Study Guide for Midterm 2

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Department
Kinesiology
Course
KIN 100
Professor
Barry Braun
Semester
Spring

Description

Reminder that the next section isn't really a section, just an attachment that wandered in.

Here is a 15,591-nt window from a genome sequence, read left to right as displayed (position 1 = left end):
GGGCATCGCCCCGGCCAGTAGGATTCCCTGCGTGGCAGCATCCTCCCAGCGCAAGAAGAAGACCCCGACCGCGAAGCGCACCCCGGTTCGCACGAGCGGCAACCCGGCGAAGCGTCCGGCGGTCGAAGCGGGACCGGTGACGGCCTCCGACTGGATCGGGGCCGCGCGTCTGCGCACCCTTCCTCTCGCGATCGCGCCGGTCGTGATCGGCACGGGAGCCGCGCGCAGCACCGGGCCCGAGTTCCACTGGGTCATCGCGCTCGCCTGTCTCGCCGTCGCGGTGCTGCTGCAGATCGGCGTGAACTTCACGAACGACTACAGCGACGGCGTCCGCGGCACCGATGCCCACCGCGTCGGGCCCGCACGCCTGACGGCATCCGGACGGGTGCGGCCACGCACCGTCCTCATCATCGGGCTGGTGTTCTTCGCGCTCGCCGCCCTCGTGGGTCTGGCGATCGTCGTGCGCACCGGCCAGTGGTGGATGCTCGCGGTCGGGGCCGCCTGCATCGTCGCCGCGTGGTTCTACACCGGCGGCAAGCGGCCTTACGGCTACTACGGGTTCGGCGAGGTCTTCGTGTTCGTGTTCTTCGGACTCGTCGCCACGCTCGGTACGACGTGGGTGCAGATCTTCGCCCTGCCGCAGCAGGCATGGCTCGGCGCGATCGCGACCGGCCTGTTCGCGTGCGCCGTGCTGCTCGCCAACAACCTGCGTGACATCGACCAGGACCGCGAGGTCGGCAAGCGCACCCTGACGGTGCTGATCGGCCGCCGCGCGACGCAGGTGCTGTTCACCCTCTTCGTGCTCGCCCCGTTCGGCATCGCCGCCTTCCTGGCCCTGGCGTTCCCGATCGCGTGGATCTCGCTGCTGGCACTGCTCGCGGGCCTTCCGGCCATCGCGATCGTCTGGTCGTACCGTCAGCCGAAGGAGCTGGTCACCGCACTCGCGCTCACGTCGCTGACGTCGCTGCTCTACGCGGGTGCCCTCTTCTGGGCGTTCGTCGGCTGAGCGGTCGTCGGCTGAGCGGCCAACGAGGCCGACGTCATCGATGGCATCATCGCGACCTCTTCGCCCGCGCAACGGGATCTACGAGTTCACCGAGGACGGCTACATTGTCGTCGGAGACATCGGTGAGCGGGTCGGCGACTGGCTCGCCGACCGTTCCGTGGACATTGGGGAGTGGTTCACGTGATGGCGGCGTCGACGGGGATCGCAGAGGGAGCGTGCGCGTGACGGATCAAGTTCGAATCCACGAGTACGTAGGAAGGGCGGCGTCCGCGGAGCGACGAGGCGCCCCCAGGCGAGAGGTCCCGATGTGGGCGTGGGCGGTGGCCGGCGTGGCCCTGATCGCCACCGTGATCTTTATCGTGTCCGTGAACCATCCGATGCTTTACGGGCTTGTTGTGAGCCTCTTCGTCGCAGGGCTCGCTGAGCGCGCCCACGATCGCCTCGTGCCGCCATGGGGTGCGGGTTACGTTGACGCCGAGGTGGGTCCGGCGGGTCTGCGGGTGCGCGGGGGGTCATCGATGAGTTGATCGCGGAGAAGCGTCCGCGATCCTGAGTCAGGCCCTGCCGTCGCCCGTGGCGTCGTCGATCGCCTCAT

KIN MIDTERM #2 STUDY GUIDE: Factors that determine the ratio of carbohydrate to fat use during exercise: 1. Intensity *Most Important 2. Duration *Most Important 3. Genetics/Gender 4. Environment (Heat, Cold, Altitude) 5. Diet and Supplements Tradeoff between intensity and duration: High intensity (fast, hard) = a lot of glycogen BUT duration is low Low intensity (slow, easy) = little glycogen use As exercise intensity goes UP, CHO goes up and fat goes down As exercise duration goes UP, CHO goes down and fat goes up The contribution from fat changes as exercise progresses because the rate of glycogen decreases as exercise progresses Low levels of glycogen = can’t meet energy demands = cannot maintain intensity Women use more fat at the same exercise intensity as men The largest factor: HORMONES; estrogen shifted toward more fat use, adding progesterone shifted away from fatigue Low CHO diet shifts towards more fat use- but only at LOW intensity/duration 60% maximal capacity: no difference Endurance training: -Increase ability to oxidize fat as an energy source -Training increases capillaries in the muscle ->Allow you to deliver fat to muscle ->Increase oxidative capacity and increase mitochondria During exercise caffeine decreases the need for CHO; it mobilizes triglycerides to use as energy and might lead to more uptake by muscle (triglycerides->fatty acids); habitual caffeine users see fewer benefits The Respiratory Exchange Ratio (RER) is the ratio of carbon dioxide production to oxygen consumption in one breath. Most people breathe in more oxygen than they breathe out carbon dioxide The RER determines what ratio of CHO to fats is being burned per litre of oxygen delivered. E.g. an RER of 0.9 indicates that 68% of energy is being metabolized from CHO and 32% of energy from fats *1.00 is pure CHO and .70 is pure fat The carbon dioxide concentration and oxygen ratio change in a crowded room, therefore making you dumber because of the imbalance The production of carbon dioxide increases during exercise because your body needs to respire more in order to supply the working muscles with energy The carbon dioxide production of a person during hard exercise is 15 times more than at rest (similar to that of a car, but is of course less) Gyms have such large “carbon footprints” because of A/C, lights, exercise machines, dehumidifiers, etc. People are trying to make gyms “greener” by harvesting exercise energy to grow local food The major dietary sources of protein: 1. Animal products -> amino acid ration similar (complete, similar to human needs) 2. Some plant products -> tofu (incomplete, one essential ratio low compared to human needs) 5.25g of energy are contained in amino acids; only 4.85% is available after digestion (4kcals of usable energy) *only 92-94% of PRO is digestible Energy in the nitrogen group cannot be metabolized 3-7% of total energy is contributed by protein under “normal conditions” About 9 of the 20 amino acids are essential and need to be part of diet The non-essential amino acids can be synthesized from other amino acids **KCALS FROM PRO = 20%** The ways amino acids from PRO breakdown can enter energy pathways: 1. Removal of Nitrogen from amino acid Alanine 2. Amino acids (especially branched ones) convert to Acetyl CoA Active people need more PRO to increase lean tissue, use PRO for energy when glycogen is low to repair muscle damage Nitrogen excretion is good estimate of protein use and changes with DIET but not with WORK (work=force x distance) Energy protein use is not a major source for exercise When glycogen supplies are LOW, protein contribution goes UP PRO use is much lower if glucose is consumed during exercise Anything related to lower CHO levels (hard exercise or lots of sweat) increase the contribution of PRO to energy expenditure Protein is the most misunderstood concept in sport nutrition; athletes either overemphasize or underemphasize PRO marketed as both food and diet Popularity of PRO supplements 1. Main component of muscle -> MOSTLY not true 2. Important for energy production -> MOSTLY not true 3. People don’t eat enough protein -> NOT true 4. Needs for athletes MUCH higher -> not necessarily true Supplements purified so other components are removed -> CHO, fat, vitamins, minerals **ALL PRO IS FUNCTIONAL (structural, enzymes, transporters, immune system)** Beans low in methionine; corn and rice is low in lysine “Problems” of incomplete PRO for vegans, vegetarians 2 “incomplete” proteins = a complete protein If a person were to lower their PRO excretion to a “zero protein” diet (0.4g of PRO/kg of body weight/day) they would not maintain a normal PRO balance; their body will conserve the PRO (brittle nails, recycling of AAs) 0.6 g/day is needed to maintain PRO balance in the average person This PRO intake is NOT the same as the RDA. RDA is 0.8 grams/day because it is a round number that covers 95% of the population’s requirements The RDA is NOT sufficient for athletes/active individuals. They need about 1.5 grams/day Active people require more PRO because: 1. Build lean muscle mass 2. Repair muscle damage 3. For energy when glycogen levels are low Critical Window: consuming PRO post-exercise causes MORE protein synthesis and maybe more muscle growth PRO high in leucine greater PRO synthesis. E.g. whey vs. casein Effects of caffeine on body temperature: 1. Increases the use of fatty acids for energy 2. Raises body temperatures (a bit) 3. Lowers production of ADH (Anti-Diuretic Hormone-> conserves water) Major ways the body is cooled during exercise: 1. Radiation 2. Sweating (Evaporation) 3. Conduction/Heat Exchange when air/water in contact with body 1-2.5 L/hour in sweat is lost during exercise depending on temperature and humidity; Hot & Dry= lose a lot of water in sweat Sedentary person loses ½ L/Day in sweat (17 oz)… most of their losses are as urine; minor from sweat Athletes sweat more than inactive people -> maintaining a low core temperature > hydration If dehydration is 2% of body weight means it’s critical to replace water losses; performance problems At 4% potentially get heat exhaustion, heat stroke; can no longer cool the core Cooling is different in swimmers in that they use evaporation Track fluid intake and drink enough to match estimated losses; body weight pre and post; drink a pint (or 13-16 oz) of fluid for each pound lost Difficult to completely replace fluid losses- if losing 2L water/hour the goal is to drink 1L/hour and remember to start out hydrated Preventing heat illness requires more sweating and can lead to dehydration BUT Sweating less reduces the risk for dehydration but can lead to heat illness Intermittent exercise with rest periods makes it easier to replace fluid losses Water is not the only nutrient that needs replacement: Na, K, Mg Major Electrolytes (Mineral Salts): 1. Sodium *mainly extracellular – blood plasma 2. Chloride *mainly extracellular – blood plasma 3. Potassium *mainly intracellular 4. Phosphorus *mainly intracellular Electrolytes help maintain proper fluid balance because the fluid levels inside and outside the cell are based on electric charge and otherwise you get dehydrated Part of the problem is the HIGH concentration of electrolytes (especially sodium) High electrolytes disrupt heart rhythm, muscle contraction, blood pressure and kidney function Osmolarity = electrolyte content of blood (number of molecules dissolved/unit of fluid) Osmolarity maintained in a tight range (280-300 milliosmoles/liter) Deviation from the normal range = electrolyte imbalance Changes to blood osmolarity is sensed by osmoreceptors; they sense changes in blood pressure and volume in artieries **AS YOU SWEAT YOU LOSE FLUID: 1. Blood more concentrated- osmolarity UP 2. Plasma volume DOWN 3. Blood pressure DOWN** Release of hormone from pituitary ADH causes kidney to retain water/less diuresis Changes in blood sodium expected from a severely dehydrated person: 1. ADH released (anti-diuretic hormone; helps conserve fluid and maintain osmolarity, blood volume and blood pressure) 2. Kidney reabsorbs sodium 3. Lots of sodium Overhydrating (hyponatremia) leads to LOW sodium, blood pressure and volume are too HIGH and osmolarity is DOWN **FACTORS ASSOCIATED WITH HYPONATREMIA DURING A MARATHON: 1. Relatively slow running (>4 hours to run race) 2. Drinking a lot of fluid 3. Weight GAIN (>5 pounds)** The new “endurance” sport drink has 2x the sodium and 3x the potassium to RAISE sodium levels and avoid hyponatremia NEVER give someone with hyponatremia MORE fluids Creatine is produced from amino acids and is made by liver/kidneys or animal/meat product consumption Vegetarians -> may start lower and have a greater benefit from creatine supplement (may also be true for women); leads to higher levels of creatine phosphate Creatine is stored in the liver and kidneys and is primarily in the form of phosphocreatine Creatine is good for exercise with high intensity and breaks -10 seconds cycling/20 seconds rest -Shorter the rest period, the better the creatine works -Increases capacity to rebuild creatine phosphate in rest periods Creatine is a “shuttle” -> moves high energy phosphate to the mitochondria; the more creatine you have, the faster the process; creatine is the enzyme that catalyzes the reaction **CREATINE SUPPLEMENTATION INCREASES TOTAL INCREASE MUSCLE** Bigger increase if you start lower Creatine CAN enhance exercise performance, especially intermittent, high intensity exercise Most effective when people start training Creatine allows faster re-synthesis of ATP during recovery periods because of the increase in muscle phosphocreatine; ATP is then more available to the muscle High intensity athletes are most likely to gain a performance benefit from creatine (Also maybe positive effect on mental performers such as Alzheimers or dementia; possible that creatine helps muscle “wasting” like ALS, MS or cancer) It has not been PROVEN that creatine increases muscle mass- there is definitely an increase in fat-free mass but it could be water or bone 1. Body mass tends to increase with creatine use so it is probably muscle protein 2. Do size and strength gains occur because creatine allows harder training? Side Effects of Creatine: Concern about dehydration and kidney failure, several incidents with athletes in which Creatine was blamed for injuries Eccentric exercise is when the muscle lengthens while it is producing forces and produces more damage to muscle fibers In response to muscle damage, swelling may occur called an inflammatory response (the disruption of the membrane) Rhabdomyolysis is when the membranes of muscle cells rupture and enzymes leak out Creatine kinase catalyzes the following reaction: ADP+CP-ATP+Creatine …while dietary supplements have no creatine kinase and has no creatine Muscle perimysium is a sheath of connective tissue surrounding a bundle of muscle fibers -When there is